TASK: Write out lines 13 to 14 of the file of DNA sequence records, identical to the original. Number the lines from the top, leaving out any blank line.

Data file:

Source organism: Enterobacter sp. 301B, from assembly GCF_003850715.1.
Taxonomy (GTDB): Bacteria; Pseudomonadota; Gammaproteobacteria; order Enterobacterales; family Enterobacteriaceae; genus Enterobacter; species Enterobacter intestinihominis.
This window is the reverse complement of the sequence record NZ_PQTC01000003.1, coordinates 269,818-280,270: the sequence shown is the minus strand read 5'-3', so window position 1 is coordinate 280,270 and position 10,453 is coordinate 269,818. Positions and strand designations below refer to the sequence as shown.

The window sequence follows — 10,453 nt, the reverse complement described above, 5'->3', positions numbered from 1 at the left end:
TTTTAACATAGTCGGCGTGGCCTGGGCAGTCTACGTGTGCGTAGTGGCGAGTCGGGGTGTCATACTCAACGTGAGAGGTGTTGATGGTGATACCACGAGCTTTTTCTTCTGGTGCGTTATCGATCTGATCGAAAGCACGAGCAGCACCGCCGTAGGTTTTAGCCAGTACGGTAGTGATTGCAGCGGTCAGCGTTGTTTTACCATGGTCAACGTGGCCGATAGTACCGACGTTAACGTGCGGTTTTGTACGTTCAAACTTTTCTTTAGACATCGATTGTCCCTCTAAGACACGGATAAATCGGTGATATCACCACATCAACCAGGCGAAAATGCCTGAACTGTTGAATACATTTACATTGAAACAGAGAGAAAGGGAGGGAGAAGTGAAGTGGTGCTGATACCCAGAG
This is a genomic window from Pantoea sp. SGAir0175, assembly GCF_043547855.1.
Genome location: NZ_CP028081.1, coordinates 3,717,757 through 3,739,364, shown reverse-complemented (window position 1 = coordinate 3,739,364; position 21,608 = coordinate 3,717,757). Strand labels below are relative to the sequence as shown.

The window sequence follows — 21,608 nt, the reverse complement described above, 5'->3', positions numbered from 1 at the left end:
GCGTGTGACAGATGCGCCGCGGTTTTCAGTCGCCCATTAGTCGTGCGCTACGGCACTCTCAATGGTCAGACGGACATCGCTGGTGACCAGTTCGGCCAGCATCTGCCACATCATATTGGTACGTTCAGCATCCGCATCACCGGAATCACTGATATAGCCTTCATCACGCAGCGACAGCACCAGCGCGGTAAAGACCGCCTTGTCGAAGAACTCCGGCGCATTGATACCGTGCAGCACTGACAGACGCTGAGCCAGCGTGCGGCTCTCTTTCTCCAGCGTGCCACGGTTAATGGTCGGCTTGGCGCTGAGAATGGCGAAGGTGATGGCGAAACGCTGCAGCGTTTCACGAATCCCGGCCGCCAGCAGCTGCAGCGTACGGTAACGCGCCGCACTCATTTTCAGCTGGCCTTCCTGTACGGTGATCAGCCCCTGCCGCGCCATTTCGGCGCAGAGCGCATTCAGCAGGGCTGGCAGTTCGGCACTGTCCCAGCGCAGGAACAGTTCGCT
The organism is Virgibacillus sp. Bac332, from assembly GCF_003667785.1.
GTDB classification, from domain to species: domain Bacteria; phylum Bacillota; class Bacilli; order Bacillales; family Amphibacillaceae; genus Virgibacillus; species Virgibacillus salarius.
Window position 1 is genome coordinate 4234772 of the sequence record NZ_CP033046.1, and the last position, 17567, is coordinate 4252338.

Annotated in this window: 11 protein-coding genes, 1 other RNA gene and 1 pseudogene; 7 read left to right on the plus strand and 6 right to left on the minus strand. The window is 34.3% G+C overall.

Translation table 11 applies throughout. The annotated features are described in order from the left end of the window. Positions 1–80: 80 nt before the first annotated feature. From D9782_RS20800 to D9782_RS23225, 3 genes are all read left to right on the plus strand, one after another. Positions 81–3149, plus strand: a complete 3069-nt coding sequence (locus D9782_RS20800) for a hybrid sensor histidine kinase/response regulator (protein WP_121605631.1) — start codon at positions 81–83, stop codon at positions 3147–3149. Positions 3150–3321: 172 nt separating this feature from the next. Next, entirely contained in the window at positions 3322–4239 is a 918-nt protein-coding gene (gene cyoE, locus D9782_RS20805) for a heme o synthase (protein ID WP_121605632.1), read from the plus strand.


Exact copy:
Annotated in this window: 11 protein-coding genes, 1 other RNA gene and 1 pseudogene; 7 read left to right on the plus strand and 6 right to left on the minus strand. The window is 34.3% G+C overall.

Translation table 11 applies throughout. The annotated features are described in order from the left end of the window. Positions 1–80: 80 nt before the first annotated feature. From D9782_RS20800 to D9782_RS23225, 3 genes are all read left to right on the plus strand, one after another. Positions 81–3149, plus strand: a complete 3069-nt coding sequence (locus D9782_RS20800) for a hybrid sensor histidine kinase/response regulator (protein WP_121605631.1) — start codon at positions 81–83, stop codon at positions 3147–3149. Positions 3150–3321: 172 nt separating this feature from the next. Next, entirely contained in the window at positions 3322–4239 is a 918-nt protein-coding gene (gene cyoE, locus D9782_RS20805) for a heme o synthase (protein ID WP_121605632.1), read from the plus strand.